16 August 2011. Presenilin-1 is perhaps best known as the business end of the γ-secretase complex that cleaves amyloid-β from its precursor. But over the years, non-catalytic roles for the protease have been proposed, including regulation of calcium release from intracellular stores. Yet another function for presenilin-1 (PS1) debuted in the August 14 Nature Neuroscience online. Researchers led by Jane Sullivan at the University of Washington, Seattle, reported that PS1 modulates homeostatic synaptic scaling, a type of synaptic plasticity that functions at the level of neuronal networks. Interestingly, PS1 regulates this scaling independently of both γ-secretase activity and calcium mobilization, suggesting a completely new modus operandi for this transmembrane protease. “This is very solid work and clearly an interesting observation,” said Ilya Bezprozvanny, University of Texas Southwestern Medical Center, Dallas. “Though how it relates to Alzheimer’s disease will depend on the role of this [synaptic scaling] mechanism in maintaining network activity in the brain,” he told ARF. The study of homeostatic scaling is still in its infancy and has mostly been conducted in vitro, but hints of its in-vivo relevance have emerged, Sullivan told ARF. “We’re opening up a new avenue for exploration with the possibility of new treatment strategies,” she said.
Homeostatic scaling is one of several mechanisms that keep neurons firing within optimal range. Neurons have the ability to respond to their environment by boosting or suppressing synaptic responses, but that can’t become runaway, said Sullivan. Homeostatic scaling evolved to ensure neurons don’t become over- or underactive in response to inputs. Research on the phenomenon has focused mostly on neuronal cultures from young animals, but more recent work has uncovered the same property in adult mice.
First author Kara Pratt made the connection between presenilin-1 and synaptic scaling when characterizing the properties of PS1-null mutants. Pratt was a graduate student at Gina Turrigiano's lab at Brandeis University, Waltham, Massachusetts, before joining Sullivan’s group as a postdoc. Turrigiano is one of the pioneers of homeostatic scaling research, and, being familiar with its properties, Pratt recognized that the PS1-negative neurons behaved as though deficient in the process. A typical test is to completely block neuronal activity with tetrodotoxin for 24 to 48 hours, then look for an uptick above baseline once that blockade is relieved. Unlike wild-type neurons, hippocampal neurons from PS1-negative mice failed to scale up electrical activity in this paradigm. Neurons expressing PS1 with the M146V familial AD mutation, which retains γ-secretase activity, also failed to scale up activity, while cells treated with a γ-secretase inhibitor behaved as did wild type. The evidence pointed to a γ-secretase-independent control by PS1 over synaptic scaling.
How does PS1 regulate this plasticity? Turrigiano’s group found that homeostatic scaling relies on a drop in calcium concentration in the soma and a quenching of calmodulin kinase IV (CaMKIV) activity (Ibata et al., 2008). Since Bezprozvanny and others linked PS1 to calcium mobilization (see ARF related news story and ARF news story), Sullivan said they expected that PS1-negative neurons jeopardized scaling because they maintained their calcium and CaMKIV activity. “But actually, that was not it. It was not operating in the way we expected,” said Sullivan. Scaling failed in PS1-null neurons even when the researchers blocked activation of the calmodulin kinase.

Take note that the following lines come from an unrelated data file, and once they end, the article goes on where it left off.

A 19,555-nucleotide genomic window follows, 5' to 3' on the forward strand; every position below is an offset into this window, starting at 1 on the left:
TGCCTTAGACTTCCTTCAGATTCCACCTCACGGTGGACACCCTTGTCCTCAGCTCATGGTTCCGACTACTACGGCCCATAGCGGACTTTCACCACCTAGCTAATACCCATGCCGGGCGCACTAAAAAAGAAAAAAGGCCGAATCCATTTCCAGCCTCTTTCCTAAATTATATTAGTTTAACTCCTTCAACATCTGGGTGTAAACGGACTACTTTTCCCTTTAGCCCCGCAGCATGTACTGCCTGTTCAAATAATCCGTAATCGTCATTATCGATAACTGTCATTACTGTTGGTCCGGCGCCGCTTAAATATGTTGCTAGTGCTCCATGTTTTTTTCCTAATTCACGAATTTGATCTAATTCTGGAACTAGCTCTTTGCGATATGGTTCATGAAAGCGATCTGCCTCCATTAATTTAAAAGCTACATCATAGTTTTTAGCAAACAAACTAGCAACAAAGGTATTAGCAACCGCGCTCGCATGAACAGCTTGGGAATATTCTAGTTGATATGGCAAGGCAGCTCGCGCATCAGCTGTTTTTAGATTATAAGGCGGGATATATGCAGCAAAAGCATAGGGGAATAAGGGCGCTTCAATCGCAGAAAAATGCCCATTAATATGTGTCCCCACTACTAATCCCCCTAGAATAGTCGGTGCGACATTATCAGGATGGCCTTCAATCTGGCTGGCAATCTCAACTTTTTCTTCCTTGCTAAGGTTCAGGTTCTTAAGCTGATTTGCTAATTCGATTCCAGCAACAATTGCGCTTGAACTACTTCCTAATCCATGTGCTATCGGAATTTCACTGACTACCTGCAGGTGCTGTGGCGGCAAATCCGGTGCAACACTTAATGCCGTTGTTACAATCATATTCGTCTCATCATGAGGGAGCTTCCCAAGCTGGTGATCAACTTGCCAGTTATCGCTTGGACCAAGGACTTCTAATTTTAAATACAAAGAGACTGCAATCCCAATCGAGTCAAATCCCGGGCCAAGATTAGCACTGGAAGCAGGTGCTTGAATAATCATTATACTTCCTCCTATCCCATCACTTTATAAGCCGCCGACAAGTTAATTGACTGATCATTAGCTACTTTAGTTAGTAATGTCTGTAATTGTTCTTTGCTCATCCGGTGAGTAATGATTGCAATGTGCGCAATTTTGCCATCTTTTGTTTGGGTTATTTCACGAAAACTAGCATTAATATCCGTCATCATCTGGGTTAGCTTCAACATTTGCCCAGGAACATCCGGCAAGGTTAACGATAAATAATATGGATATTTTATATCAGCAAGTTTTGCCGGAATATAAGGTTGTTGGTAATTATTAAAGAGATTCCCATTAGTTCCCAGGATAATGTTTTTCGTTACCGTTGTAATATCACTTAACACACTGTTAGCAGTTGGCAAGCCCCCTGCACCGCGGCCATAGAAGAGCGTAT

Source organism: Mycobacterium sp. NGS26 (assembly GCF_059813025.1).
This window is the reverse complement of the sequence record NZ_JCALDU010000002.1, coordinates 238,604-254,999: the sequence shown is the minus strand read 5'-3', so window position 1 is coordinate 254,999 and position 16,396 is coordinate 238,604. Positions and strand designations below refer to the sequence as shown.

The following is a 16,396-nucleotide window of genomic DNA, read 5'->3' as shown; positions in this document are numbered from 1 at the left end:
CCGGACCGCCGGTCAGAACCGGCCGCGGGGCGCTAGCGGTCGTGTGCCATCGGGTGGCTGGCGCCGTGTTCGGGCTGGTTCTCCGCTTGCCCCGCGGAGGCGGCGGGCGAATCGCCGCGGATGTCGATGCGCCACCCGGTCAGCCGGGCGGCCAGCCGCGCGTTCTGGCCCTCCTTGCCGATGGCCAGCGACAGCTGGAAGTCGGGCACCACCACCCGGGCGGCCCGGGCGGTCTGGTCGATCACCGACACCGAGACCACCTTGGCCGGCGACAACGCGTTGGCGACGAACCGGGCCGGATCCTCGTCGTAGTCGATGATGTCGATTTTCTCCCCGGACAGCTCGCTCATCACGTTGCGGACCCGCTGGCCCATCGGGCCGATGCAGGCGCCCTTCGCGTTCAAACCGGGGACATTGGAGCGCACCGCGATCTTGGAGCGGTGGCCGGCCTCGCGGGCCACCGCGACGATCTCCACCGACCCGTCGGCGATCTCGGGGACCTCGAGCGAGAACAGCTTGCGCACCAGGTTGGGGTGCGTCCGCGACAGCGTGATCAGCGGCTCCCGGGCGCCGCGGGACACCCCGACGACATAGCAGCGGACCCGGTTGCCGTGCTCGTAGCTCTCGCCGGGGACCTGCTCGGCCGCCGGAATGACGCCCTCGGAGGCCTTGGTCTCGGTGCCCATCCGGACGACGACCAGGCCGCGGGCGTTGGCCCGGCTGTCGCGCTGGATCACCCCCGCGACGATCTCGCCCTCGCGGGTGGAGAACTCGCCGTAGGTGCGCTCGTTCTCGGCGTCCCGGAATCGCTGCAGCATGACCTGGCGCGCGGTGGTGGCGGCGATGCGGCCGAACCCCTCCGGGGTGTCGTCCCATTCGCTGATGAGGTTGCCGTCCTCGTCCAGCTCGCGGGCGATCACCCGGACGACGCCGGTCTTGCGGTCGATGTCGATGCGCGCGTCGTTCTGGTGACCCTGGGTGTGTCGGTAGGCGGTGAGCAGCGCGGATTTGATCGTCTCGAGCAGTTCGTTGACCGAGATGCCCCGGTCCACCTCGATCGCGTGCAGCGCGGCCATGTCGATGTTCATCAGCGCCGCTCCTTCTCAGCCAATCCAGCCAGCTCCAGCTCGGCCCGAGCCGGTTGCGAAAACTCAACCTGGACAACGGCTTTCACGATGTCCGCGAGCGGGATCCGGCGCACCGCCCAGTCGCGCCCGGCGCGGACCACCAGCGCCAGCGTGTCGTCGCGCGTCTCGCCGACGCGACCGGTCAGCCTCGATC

Instead, Sullivan pieced together a totally different scenario. The researchers had used a virus vector to express wild-type presenilin to rescue the synaptic defect. The vector was a gift from Rachael Neve. When working at McLean Hospital, Belmont, Massachusetts, Neve discovered, together with researchers at Nikolaos Robakis’s lab at the Mount Sinai School of Medicine, New York, that PS1 knockouts fail to activate Akt kinase (see ARF related news story on Baki et al., 2008). Sullivan realized that a class of compound Neve used to block Akt, phosphatidylinositol-3-kinase inhibitors, was recently reported to prevent homeostatic synaptic scaling. “We thought, 'Aha! Perhaps Akt deficiency is to blame,’” said Sullivan. Sure enough, when Pratt introduced a constituently active Akt into neurons expressing the M146V PS1, she rescued the scaling defect. The results suggest that Akt signaling may be deficient in familial, and even perhaps sporadic AD, according to the researchers.
“These finding are inherently interesting in that they link mutations known to cause AD with a mechanism of impaired synaptic scaling, thereby supporting an increasingly investigated hypothesis that there are subtle, underlying deficits in synaptic function occurring long before overt symptoms of AD pathology,” wrote Beth Stutzmann, Rosalind Franklin University, Chicago, Illinois, in an e-mail to ARF (see full text below).
Sullivan is interested in testing whether homeostatic synaptic scaling is also deficient in other models of AD. She noted recent work linking Aβ to caspase-3 activation, which has been implicated in regulation of Akt activation (see Jo et al., 2011). “There may be ways to generate the same [homeostatic synaptic scaling] deficit with Aβ, so we could possibly extend these observations to include non-presenilin-based causes,” she said.—Tom Fagan.
Pratt KG, Zimmerman EC, Cook DG, Sullivan JM. Presenilin-1 regulates homeostatic synaptic scaling through Akt signaling. Nat Neurosci. 2011 Aug 14. Abstract